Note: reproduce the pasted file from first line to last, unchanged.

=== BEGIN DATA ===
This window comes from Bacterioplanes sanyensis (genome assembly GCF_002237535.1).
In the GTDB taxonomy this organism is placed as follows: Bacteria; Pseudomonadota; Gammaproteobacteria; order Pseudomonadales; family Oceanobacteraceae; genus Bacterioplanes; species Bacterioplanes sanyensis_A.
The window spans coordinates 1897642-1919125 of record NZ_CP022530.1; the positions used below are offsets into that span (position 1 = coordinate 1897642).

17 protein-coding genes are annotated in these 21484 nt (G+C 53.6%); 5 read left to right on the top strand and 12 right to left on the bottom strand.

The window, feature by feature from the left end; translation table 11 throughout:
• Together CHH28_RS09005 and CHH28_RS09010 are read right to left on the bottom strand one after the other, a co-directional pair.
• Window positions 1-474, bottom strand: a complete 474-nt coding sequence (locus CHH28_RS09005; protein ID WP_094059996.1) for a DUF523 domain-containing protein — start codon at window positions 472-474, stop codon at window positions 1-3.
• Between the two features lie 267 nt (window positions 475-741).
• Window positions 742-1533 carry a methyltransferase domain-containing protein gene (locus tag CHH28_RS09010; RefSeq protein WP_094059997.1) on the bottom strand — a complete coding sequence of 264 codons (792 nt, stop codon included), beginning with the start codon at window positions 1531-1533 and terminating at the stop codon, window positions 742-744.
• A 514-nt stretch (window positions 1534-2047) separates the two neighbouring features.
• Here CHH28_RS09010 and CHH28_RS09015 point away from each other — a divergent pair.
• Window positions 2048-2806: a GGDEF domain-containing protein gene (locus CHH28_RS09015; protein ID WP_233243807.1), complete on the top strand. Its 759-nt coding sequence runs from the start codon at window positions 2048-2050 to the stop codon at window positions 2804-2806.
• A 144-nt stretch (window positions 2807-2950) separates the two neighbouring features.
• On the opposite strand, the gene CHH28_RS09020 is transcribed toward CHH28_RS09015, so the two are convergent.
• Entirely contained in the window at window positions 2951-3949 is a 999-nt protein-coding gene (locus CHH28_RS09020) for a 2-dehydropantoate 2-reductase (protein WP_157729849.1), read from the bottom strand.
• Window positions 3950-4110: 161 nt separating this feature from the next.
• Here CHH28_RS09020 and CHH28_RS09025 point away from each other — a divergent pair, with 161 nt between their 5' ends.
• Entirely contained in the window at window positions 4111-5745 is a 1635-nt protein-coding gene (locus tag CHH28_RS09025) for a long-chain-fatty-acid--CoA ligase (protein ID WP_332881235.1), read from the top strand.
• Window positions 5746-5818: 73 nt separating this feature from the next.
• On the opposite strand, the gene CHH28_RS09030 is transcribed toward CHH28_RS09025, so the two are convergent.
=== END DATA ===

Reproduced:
This window comes from Bacterioplanes sanyensis (genome assembly GCF_002237535.1).
In the GTDB taxonomy this organism is placed as follows: Bacteria; Pseudomonadota; Gammaproteobacteria; order Pseudomonadales; family Oceanobacteraceae; genus Bacterioplanes; species Bacterioplanes sanyensis_A.
The window spans coordinates 1897642-1919125 of record NZ_CP022530.1; the positions used below are offsets into that span (position 1 = coordinate 1897642).

17 protein-coding genes are annotated in these 21484 nt (G+C 53.6%); 5 read left to right on the top strand and 12 right to left on the bottom strand.

The window, feature by feature from the left end; translation table 11 throughout:
• Together CHH28_RS09005 and CHH28_RS09010 are read right to left on the bottom strand one after the other, a co-directional pair.
• Window positions 1-474, bottom strand: a complete 474-nt coding sequence (locus CHH28_RS09005; protein ID WP_094059996.1) for a DUF523 domain-containing protein — start codon at window positions 472-474, stop codon at window positions 1-3.
• Between the two features lie 267 nt (window positions 475-741).
• Window positions 742-1533 carry a methyltransferase domain-containing protein gene (locus tag CHH28_RS09010; RefSeq protein WP_094059997.1) on the bottom strand — a complete coding sequence of 264 codons (792 nt, stop codon included), beginning with the start codon at window positions 1531-1533 and terminating at the stop codon, window positions 742-744.
• A 514-nt stretch (window positions 1534-2047) separates the two neighbouring features.
• Here CHH28_RS09010 and CHH28_RS09015 point away from each other — a divergent pair.
• Window positions 2048-2806: a GGDEF domain-containing protein gene (locus CHH28_RS09015; protein ID WP_233243807.1), complete on the top strand. Its 759-nt coding sequence runs from the start codon at window positions 2048-2050 to the stop codon at window positions 2804-2806.
• A 144-nt stretch (window positions 2807-2950) separates the two neighbouring features.
• On the opposite strand, the gene CHH28_RS09020 is transcribed toward CHH28_RS09015, so the two are convergent.
• Entirely contained in the window at window positions 2951-3949 is a 999-nt protein-coding gene (locus CHH28_RS09020) for a 2-dehydropantoate 2-reductase (protein WP_157729849.1), read from the bottom strand.
• Window positions 3950-4110: 161 nt separating this feature from the next.
• Here CHH28_RS09020 and CHH28_RS09025 point away from each other — a divergent pair, with 161 nt between their 5' ends.
• Entirely contained in the window at window positions 4111-5745 is a 1635-nt protein-coding gene (locus tag CHH28_RS09025) for a long-chain-fatty-acid--CoA ligase (protein ID WP_332881235.1), read from the top strand.
• Window positions 5746-5818: 73 nt separating this feature from the next.
• On the opposite strand, the gene CHH28_RS09030 is transcribed toward CHH28_RS09025, so the two are convergent.